Good Evening: U.S. stocks finished mixed for a second straight day on Wednesday, as positive earnings from Apple fought lingering credit concerns to a virtual draw. The NASDAQ did manage to advance, however, extending its streak of positive closes to eleven. The rest of the capital markets didn’t stray too far from unchanged, either, with bonds and the dollar modestly lower, and commodities flat. Financial stocks were initially quite heavy, but most of them staged comebacks as the day progressed. CIT was not among them, though, as word of the potentially onerous terms of a proposed private financing were leaked to the press. The media clucked quite a bit about the money bondholders stood to make on this deal, but when I last checked, that’s how capitalism is supposed to work
With another light day on the economic release calendar (mortgage purchase applications crept higher), investors once again focused on earnings. Apple announced last night that it had — surprise! — easily surpassed estimates. AAPL’s stock dutifully jumped in after hours trading. After listening to the conference call, investors then decided there wasn’t a whole lot in the company’s results that applied to the rest of the tape. U.S. stock index futures thus retreated when the bourses in Europe traded lower this morning. Morgan Stanley and Wells Fargo contributed to this sinking feeling when they reported less than stellar earnings (see below). Morgan Stanley’s results were hurt by the repayment of TARP capital and rising prices for its debt securities, while Wells Fargo was hurt by a large spike in delinquencies on mortgages and other types of loans. If the economy is truly healing, someone forgot to send the memo to WFC’s borrowers.
The net of the above news flow was a 0.5% drop in the major averages at the start of Wednesday’s trading. Stocks wasted little time, however, in vaulting back above unchanged, a level they then criss-crossed until lunchtime. Apple’s strength, as well as the aforementioned comebacks in the shares of MS and WFC, helped push the indexes higher in the early afternoon. The S&P 500, for example, was up more than 10% from its July 8 low at one point this afternoon before some late profit taking set in. The major averages eased back toward unchanged and then finished mixed. Treasurys were down ahead of the next refunding announcement, with yields rising between 2 and 7 bps. The dollar was off a few tenths of one percent, while commodities as a group treaded water. Emblematic of today’s action were the metals, since a decline in metals considered base was offset by a rally in those deemed precious. The CRB inched a fraction higher.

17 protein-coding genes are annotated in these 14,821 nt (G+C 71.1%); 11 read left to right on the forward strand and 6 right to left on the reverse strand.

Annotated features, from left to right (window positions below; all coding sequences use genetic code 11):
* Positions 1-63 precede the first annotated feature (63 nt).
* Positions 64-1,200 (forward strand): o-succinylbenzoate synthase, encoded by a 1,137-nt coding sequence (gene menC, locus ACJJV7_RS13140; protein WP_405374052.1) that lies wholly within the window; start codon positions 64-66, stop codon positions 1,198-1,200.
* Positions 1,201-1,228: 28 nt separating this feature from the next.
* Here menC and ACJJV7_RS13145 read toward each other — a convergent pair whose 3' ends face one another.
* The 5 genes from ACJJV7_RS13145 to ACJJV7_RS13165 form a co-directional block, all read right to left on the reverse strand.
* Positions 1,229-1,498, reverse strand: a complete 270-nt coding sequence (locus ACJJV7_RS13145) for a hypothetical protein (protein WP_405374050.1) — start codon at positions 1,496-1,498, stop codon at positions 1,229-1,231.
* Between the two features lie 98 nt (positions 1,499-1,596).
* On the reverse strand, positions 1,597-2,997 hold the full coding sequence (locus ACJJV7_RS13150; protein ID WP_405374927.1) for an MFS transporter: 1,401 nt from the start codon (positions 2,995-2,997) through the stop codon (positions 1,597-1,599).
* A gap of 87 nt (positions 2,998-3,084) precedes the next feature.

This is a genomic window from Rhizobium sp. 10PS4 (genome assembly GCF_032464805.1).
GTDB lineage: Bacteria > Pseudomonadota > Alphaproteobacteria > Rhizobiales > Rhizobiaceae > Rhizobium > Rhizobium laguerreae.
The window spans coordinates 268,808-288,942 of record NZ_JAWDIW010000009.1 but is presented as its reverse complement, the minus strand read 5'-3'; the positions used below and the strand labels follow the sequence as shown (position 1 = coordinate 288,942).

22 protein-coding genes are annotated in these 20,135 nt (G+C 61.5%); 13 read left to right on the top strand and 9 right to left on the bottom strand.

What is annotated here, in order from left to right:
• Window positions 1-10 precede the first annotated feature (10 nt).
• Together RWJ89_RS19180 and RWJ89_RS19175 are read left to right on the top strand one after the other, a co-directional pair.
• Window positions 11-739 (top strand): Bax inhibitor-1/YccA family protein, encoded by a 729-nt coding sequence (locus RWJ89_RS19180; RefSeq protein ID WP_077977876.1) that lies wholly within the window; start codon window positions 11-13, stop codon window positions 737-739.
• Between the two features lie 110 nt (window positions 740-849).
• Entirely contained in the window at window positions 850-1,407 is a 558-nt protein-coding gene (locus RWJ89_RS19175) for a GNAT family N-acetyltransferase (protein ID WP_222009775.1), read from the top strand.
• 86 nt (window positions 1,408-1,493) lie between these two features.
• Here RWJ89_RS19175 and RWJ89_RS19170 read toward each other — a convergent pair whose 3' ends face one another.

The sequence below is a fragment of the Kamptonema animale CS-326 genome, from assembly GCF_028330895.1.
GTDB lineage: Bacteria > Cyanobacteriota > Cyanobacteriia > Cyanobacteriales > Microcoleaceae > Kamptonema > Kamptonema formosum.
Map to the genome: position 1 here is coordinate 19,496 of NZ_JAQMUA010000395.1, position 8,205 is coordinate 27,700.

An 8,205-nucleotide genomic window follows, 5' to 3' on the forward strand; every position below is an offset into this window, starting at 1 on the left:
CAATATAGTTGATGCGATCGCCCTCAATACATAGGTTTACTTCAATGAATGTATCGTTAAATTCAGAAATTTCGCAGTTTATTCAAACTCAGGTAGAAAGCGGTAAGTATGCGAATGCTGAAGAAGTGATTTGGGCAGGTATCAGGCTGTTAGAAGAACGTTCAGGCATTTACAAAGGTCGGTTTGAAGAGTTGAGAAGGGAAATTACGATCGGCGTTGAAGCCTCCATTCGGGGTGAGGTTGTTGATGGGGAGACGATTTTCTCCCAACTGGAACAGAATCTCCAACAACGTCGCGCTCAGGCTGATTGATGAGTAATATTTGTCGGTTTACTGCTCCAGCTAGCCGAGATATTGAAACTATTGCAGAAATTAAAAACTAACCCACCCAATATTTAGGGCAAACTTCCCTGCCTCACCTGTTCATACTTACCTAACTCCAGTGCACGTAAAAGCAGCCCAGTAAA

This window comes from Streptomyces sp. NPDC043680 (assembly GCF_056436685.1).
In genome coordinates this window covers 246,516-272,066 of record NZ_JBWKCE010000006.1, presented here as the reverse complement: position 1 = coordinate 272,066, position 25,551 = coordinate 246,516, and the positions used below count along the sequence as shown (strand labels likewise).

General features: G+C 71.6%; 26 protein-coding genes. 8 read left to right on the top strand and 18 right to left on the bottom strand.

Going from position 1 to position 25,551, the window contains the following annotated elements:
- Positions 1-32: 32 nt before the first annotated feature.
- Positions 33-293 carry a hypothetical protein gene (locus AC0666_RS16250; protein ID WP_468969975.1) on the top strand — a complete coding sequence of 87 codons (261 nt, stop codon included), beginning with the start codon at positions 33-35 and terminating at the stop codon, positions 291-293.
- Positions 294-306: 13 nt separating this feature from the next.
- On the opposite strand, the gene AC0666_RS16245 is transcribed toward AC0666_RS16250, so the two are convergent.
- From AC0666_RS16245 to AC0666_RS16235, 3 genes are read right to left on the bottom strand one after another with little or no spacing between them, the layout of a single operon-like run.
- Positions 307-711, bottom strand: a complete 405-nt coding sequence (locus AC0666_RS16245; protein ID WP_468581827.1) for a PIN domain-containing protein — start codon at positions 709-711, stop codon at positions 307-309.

Earlier today, a headline on Bloomberg (since retracted) plaintively claimed that PIMCO and some other money managers stood to book an immediate, $100 million gain on their offer to help CIT through its current rough patch. A couple of other media outlets picked up on the story, also playing up the “quick buck” angle. Representative of the complaints about the terms offered to CIT by the free market — and not taxpayers — are the following two paragraphs, also courtesy of Bloomberg: